Being Kicked off an Airplane

Related Ads

High-profile celebrities aren’t the only ones occasionally removed from airplanes due to unexpected circumstances or questionable behavior. Regular, everyday people also find themselves kicked off airplanes due to overbooking, appearing physically unfit to fly or displaying threatening behavior toward crew members or other passengers.

Fortunately, most of us will never have to give up our seats on a flight. After all, we each have certain rights when flying, even though they come with certain limitations. Yet should you ever lose your seat or be kicked off a flight, try to recall some of the basic facts set forth below, so you’ll be one step ahead of every other passenger in your same position.

Passengers that Get Denied to Board Certain Flights

Airlines can deny ticketed passengers the right to take specific flights when one or more of the following events  unfold, including:

  • A higher than normal percentage of their ticketed passengers have turned up to claim their seats;
  • Security officials believe there’s just cause to detain specific passengers, perhaps just temporarily, to protect the safety of others;
  • There’s a passenger who has already boarded (or is about to board) a plane who’s behaving in a drunken, threatening or extremely rude manner toward the flight crew or other passengers; or
  • There are passengers who are so morbidly obese, pregnant or otherwise physically “challenged,”  that an airline believes it has a duty to detain them to make sure it’s       reasonably safe for them to board particular flights. (Such decisions can lead to the later filing of unlawful discrimination lawsuits).

Rules Governing Passenger Removal

There are U. S. Department of Transportation (DOT) publications that addressa variety of passengers’ “fly rights.” [Click on # 14 entitled “Other Sources of Information”  under the immediately preceding “fly rights” hyperlink]. Among other rights, DOT provides that:

1. All airlines that want to “bump” some passengers from a flight must first seek out all ticketed customers who are willing to take a later flight in exchange for compensation, before forcing any unwilling passengers to make this type of concession;”

2. Any “compensation” given to a ticketed passenger to take a later flight must be clearly explained to that individual. So, for example, when someone is offered another flight ticket, he or she must be told when it will expire and what flight restrictions may apply, if any;

3. Airlines must fully respect an oddly behaving passenger’s rights while investigating what might be causing the individual’s unusual behavior. Sometimes, disabled people may appear to be acting in an “unruly” fashion when they’re actually enduring unusual medical episodes. Conversely, there will often be individuals who are purposely or negligently misbehaving. The airlines won’t usually owe members of the latter group any compensation if they emove them from flights. Furthermore, those who willfully misbehave may even have to formally respond to complaints later filed against them by the airlines or other parties;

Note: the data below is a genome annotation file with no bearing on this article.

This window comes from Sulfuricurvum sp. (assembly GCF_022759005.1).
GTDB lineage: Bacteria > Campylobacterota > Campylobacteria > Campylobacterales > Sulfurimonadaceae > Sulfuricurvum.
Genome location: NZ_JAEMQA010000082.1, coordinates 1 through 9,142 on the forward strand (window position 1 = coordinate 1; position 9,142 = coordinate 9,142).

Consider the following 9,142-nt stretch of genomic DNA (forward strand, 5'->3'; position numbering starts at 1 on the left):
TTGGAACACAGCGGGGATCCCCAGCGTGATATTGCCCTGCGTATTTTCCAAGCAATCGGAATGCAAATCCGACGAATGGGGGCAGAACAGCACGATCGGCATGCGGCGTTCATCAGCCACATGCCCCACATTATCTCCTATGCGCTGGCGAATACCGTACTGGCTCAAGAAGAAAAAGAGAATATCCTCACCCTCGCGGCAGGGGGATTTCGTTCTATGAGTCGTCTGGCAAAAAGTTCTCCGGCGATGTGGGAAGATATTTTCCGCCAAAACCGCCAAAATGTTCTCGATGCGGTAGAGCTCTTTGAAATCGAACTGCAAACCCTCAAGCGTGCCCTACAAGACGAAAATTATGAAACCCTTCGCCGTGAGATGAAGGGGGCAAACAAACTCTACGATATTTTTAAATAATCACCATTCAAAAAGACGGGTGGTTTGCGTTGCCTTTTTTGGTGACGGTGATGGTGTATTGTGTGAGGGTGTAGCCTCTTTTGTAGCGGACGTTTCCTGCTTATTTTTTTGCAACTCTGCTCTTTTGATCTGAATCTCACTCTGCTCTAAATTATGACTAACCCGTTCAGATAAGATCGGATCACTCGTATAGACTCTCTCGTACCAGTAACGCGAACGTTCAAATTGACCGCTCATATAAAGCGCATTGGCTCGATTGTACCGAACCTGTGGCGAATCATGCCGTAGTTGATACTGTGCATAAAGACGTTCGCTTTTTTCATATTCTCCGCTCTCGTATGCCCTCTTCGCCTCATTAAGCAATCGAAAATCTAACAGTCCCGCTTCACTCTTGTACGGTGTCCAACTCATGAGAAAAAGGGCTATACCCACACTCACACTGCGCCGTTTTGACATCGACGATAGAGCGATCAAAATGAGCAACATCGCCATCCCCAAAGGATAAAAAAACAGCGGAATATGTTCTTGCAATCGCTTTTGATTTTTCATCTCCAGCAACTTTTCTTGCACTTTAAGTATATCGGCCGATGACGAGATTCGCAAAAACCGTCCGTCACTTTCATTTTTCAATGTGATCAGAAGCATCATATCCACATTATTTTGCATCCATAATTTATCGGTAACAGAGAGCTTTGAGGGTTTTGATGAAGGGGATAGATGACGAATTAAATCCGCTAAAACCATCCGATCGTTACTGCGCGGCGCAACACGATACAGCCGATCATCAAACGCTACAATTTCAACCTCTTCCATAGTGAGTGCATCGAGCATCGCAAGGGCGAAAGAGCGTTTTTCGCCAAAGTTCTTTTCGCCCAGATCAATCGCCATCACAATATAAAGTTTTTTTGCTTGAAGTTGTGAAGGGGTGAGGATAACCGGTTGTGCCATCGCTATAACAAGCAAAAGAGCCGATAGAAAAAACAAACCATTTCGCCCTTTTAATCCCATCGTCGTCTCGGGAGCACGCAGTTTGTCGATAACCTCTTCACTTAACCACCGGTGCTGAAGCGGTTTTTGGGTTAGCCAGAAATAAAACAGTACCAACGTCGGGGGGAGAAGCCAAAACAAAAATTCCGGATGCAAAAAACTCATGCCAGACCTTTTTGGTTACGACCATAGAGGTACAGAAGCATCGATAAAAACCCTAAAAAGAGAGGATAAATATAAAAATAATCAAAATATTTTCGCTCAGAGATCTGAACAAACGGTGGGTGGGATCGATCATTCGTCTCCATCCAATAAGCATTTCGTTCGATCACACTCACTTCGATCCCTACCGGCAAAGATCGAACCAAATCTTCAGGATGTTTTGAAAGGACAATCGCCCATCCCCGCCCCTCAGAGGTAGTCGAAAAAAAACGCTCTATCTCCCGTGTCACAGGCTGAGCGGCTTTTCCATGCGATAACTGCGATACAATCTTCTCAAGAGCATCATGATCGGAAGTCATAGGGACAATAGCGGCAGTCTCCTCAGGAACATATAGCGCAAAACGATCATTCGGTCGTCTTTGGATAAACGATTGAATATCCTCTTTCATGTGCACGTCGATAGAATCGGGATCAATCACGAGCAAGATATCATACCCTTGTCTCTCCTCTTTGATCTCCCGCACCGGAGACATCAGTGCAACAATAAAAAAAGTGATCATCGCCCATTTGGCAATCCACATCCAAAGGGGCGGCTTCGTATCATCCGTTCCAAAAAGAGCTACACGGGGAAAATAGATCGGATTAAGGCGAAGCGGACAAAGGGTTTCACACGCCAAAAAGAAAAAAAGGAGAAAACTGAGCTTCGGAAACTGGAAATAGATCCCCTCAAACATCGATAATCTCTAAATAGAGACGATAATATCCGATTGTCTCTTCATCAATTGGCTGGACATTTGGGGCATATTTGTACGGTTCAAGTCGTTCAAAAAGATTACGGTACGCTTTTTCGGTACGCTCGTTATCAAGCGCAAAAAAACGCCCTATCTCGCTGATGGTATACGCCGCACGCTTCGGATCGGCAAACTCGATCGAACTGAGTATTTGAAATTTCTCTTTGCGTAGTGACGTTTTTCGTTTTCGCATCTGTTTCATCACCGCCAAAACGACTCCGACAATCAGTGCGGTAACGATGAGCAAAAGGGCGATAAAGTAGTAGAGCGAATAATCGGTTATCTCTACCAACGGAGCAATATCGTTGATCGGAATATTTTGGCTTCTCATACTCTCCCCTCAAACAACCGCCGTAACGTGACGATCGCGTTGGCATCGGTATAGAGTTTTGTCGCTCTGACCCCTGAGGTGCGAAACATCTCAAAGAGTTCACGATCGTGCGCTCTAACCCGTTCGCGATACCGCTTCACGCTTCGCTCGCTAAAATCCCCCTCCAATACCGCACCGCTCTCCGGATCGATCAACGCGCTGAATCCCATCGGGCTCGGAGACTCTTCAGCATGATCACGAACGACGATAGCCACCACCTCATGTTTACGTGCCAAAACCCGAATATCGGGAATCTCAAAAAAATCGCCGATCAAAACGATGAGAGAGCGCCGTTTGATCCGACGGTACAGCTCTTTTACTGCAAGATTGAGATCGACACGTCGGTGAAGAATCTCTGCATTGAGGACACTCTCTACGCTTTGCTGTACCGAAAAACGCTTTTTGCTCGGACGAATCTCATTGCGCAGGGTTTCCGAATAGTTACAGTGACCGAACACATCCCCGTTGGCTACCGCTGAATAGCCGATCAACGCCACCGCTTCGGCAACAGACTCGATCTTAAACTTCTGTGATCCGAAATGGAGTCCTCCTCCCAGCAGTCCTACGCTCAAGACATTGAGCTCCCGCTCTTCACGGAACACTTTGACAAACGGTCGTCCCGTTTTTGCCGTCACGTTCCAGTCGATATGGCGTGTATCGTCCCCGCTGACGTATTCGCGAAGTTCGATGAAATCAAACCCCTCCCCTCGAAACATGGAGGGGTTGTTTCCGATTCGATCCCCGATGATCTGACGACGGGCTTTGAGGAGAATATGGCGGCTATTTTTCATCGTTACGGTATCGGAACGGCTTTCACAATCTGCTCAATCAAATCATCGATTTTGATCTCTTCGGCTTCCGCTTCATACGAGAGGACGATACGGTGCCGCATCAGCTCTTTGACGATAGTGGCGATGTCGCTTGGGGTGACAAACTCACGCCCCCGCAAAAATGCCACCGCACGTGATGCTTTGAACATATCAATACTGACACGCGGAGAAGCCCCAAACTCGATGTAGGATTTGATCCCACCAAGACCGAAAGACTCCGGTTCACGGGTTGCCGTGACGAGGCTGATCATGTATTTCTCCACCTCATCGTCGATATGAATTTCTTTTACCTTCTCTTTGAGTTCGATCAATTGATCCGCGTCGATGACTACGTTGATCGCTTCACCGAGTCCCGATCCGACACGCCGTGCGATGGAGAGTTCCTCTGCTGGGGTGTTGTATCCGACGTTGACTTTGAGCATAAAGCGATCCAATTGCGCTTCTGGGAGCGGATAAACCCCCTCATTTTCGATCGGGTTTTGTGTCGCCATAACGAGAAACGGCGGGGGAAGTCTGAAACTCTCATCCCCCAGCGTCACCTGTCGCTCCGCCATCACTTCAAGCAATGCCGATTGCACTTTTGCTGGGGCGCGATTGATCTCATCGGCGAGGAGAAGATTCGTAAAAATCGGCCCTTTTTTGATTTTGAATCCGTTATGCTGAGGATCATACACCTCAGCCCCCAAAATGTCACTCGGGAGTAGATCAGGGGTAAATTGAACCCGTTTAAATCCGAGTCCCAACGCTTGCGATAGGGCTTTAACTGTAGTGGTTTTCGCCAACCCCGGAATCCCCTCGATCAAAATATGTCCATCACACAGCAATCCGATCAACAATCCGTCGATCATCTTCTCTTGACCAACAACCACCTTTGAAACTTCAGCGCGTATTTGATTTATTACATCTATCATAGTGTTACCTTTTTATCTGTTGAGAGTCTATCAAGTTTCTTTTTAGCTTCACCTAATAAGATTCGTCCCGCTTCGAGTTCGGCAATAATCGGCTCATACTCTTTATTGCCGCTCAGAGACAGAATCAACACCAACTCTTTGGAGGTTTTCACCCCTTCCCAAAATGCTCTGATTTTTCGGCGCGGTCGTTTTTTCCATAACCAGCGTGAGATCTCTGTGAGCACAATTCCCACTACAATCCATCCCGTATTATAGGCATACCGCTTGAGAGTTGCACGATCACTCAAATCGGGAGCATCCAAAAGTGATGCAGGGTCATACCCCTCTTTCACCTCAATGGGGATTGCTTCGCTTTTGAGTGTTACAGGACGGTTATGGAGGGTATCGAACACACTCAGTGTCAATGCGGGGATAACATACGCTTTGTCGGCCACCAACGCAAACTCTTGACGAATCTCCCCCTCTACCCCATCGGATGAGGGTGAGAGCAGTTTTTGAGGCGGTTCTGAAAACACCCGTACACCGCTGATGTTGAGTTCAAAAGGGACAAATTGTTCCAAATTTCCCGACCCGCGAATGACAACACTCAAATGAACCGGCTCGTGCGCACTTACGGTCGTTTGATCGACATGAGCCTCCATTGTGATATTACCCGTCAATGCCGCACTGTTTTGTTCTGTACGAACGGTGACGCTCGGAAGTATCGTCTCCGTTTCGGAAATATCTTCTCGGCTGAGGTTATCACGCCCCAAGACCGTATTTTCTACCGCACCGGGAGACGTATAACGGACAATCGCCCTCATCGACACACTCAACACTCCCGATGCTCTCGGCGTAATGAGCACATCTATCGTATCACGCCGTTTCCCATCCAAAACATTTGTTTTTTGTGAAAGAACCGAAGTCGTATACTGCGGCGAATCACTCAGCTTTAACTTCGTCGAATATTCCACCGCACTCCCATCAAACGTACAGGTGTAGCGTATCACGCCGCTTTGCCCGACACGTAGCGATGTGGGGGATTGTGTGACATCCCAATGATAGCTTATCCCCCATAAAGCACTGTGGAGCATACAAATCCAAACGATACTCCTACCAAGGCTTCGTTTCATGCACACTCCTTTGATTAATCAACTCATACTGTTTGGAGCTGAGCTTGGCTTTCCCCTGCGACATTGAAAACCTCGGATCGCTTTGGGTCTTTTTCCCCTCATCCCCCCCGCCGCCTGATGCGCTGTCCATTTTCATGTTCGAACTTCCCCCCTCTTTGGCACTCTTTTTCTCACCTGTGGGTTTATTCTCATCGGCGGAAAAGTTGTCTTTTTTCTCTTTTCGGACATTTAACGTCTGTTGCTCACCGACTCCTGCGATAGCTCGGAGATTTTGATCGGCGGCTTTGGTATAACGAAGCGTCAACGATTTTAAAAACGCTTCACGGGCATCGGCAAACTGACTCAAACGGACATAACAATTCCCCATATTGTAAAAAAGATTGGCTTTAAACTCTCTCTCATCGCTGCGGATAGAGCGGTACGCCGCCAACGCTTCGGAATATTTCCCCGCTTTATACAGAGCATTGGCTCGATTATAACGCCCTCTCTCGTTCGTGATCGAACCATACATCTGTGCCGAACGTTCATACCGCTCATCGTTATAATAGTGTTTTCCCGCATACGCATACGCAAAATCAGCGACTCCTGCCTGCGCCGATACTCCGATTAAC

4. People who are “kicked off an airplane” for non-criminal behavior due to overbooking or some similar reason – and are then provided with a substitute flight within an hour of the original one -- will not be owed any compensation.

5. Airlines that provide new flights that will arrive at the “bumped” passengers’ desired destinations within one to two hours of their originally chosen arrival times must pay sums equal to each person’s ticket price to their intended, final destination – however, this sum cannot exceed $400. If the “bumped” fliers had tickets on international flights, the substituted flights must arrive within one to four hours of the passengers’ original estimated times for arrival; and When the substituted flights will arrive more than two hours later than the passengers’ original arrival times (more than four hours later if they were flying internationally), those individuals are entitled to receive 200% of their original airfares, all the way up to a maximum of $800.

Getting Legal Help           

Whenever you have serious questions about why you were removed from a flight, you’d be wise to consult with an aviation attorney. This professional can help you fully examine your situation to determine if your legal rights were violated. Your lawyer can also help you file a formal or informal airport complaint, if that’s appropriate and currently necessary.

Should you be charged with a criminal offense based on your removal from a flight, your aviation attorney can put you in touch with a criminal law specialist, too. In an extreme situation, should your aviation attorney believe you were improperly singled out for removal from a flight,  he or she can put you in touch with one of our civil rights attorneys. It’s always best to at least briefly consult with an aviation lawyer when you have these types of questions.

This article is provided for informational purposes only. If you need legal advice or representation,
click here to have an attorney review your case .